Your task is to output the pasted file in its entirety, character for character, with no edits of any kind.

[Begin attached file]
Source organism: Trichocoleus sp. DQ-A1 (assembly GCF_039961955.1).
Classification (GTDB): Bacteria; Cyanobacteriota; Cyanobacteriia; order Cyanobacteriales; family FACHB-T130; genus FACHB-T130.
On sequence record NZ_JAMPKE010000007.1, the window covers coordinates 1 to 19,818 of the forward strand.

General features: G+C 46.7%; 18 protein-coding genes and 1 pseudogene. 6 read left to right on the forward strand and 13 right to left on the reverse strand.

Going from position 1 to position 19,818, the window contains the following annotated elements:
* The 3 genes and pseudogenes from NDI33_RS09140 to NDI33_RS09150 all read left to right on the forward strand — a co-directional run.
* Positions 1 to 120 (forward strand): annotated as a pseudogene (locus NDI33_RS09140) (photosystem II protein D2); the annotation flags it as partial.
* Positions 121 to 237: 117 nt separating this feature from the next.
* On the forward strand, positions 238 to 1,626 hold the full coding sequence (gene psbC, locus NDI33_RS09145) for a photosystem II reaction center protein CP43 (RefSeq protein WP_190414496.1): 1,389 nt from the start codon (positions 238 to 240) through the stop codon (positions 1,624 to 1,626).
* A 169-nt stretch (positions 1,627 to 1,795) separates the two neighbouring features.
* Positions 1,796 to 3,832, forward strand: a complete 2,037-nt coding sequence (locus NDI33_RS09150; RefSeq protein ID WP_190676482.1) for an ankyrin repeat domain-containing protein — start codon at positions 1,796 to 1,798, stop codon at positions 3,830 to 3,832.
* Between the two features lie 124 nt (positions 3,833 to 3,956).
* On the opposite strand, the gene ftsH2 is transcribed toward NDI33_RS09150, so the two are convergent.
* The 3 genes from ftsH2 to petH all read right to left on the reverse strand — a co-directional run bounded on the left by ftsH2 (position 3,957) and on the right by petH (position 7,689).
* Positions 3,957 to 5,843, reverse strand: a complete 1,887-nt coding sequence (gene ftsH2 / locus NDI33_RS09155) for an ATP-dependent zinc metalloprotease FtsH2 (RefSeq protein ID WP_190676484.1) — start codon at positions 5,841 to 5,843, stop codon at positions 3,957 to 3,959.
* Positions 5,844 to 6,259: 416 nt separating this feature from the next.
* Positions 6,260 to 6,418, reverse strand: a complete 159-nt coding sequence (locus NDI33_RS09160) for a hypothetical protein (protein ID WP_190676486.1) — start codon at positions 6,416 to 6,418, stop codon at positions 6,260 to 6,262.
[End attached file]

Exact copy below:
Source organism: Trichocoleus sp. DQ-A1 (assembly GCF_039961955.1).
Classification (GTDB): Bacteria; Cyanobacteriota; Cyanobacteriia; order Cyanobacteriales; family FACHB-T130; genus FACHB-T130.
On sequence record NZ_JAMPKE010000007.1, the window covers coordinates 1 to 19,818 of the forward strand.

General features: G+C 46.7%; 18 protein-coding genes and 1 pseudogene. 6 read left to right on the forward strand and 13 right to left on the reverse strand.

Going from position 1 to position 19,818, the window contains the following annotated elements:
* The 3 genes and pseudogenes from NDI33_RS09140 to NDI33_RS09150 all read left to right on the forward strand — a co-directional run.
* Positions 1 to 120 (forward strand): annotated as a pseudogene (locus NDI33_RS09140) (photosystem II protein D2); the annotation flags it as partial.
* Positions 121 to 237: 117 nt separating this feature from the next.
* On the forward strand, positions 238 to 1,626 hold the full coding sequence (gene psbC, locus NDI33_RS09145) for a photosystem II reaction center protein CP43 (RefSeq protein WP_190414496.1): 1,389 nt from the start codon (positions 238 to 240) through the stop codon (positions 1,624 to 1,626).
* A 169-nt stretch (positions 1,627 to 1,795) separates the two neighbouring features.
* Positions 1,796 to 3,832, forward strand: a complete 2,037-nt coding sequence (locus NDI33_RS09150; RefSeq protein ID WP_190676482.1) for an ankyrin repeat domain-containing protein — start codon at positions 1,796 to 1,798, stop codon at positions 3,830 to 3,832.
* Between the two features lie 124 nt (positions 3,833 to 3,956).
* On the opposite strand, the gene ftsH2 is transcribed toward NDI33_RS09150, so the two are convergent.
* The 3 genes from ftsH2 to petH all read right to left on the reverse strand — a co-directional run bounded on the left by ftsH2 (position 3,957) and on the right by petH (position 7,689).
* Positions 3,957 to 5,843, reverse strand: a complete 1,887-nt coding sequence (gene ftsH2 / locus NDI33_RS09155) for an ATP-dependent zinc metalloprotease FtsH2 (RefSeq protein ID WP_190676484.1) — start codon at positions 5,841 to 5,843, stop codon at positions 3,957 to 3,959.
* Positions 5,844 to 6,259: 416 nt separating this feature from the next.
* Positions 6,260 to 6,418, reverse strand: a complete 159-nt coding sequence (locus NDI33_RS09160) for a hypothetical protein (protein ID WP_190676486.1) — start codon at positions 6,416 to 6,418, stop codon at positions 6,260 to 6,262.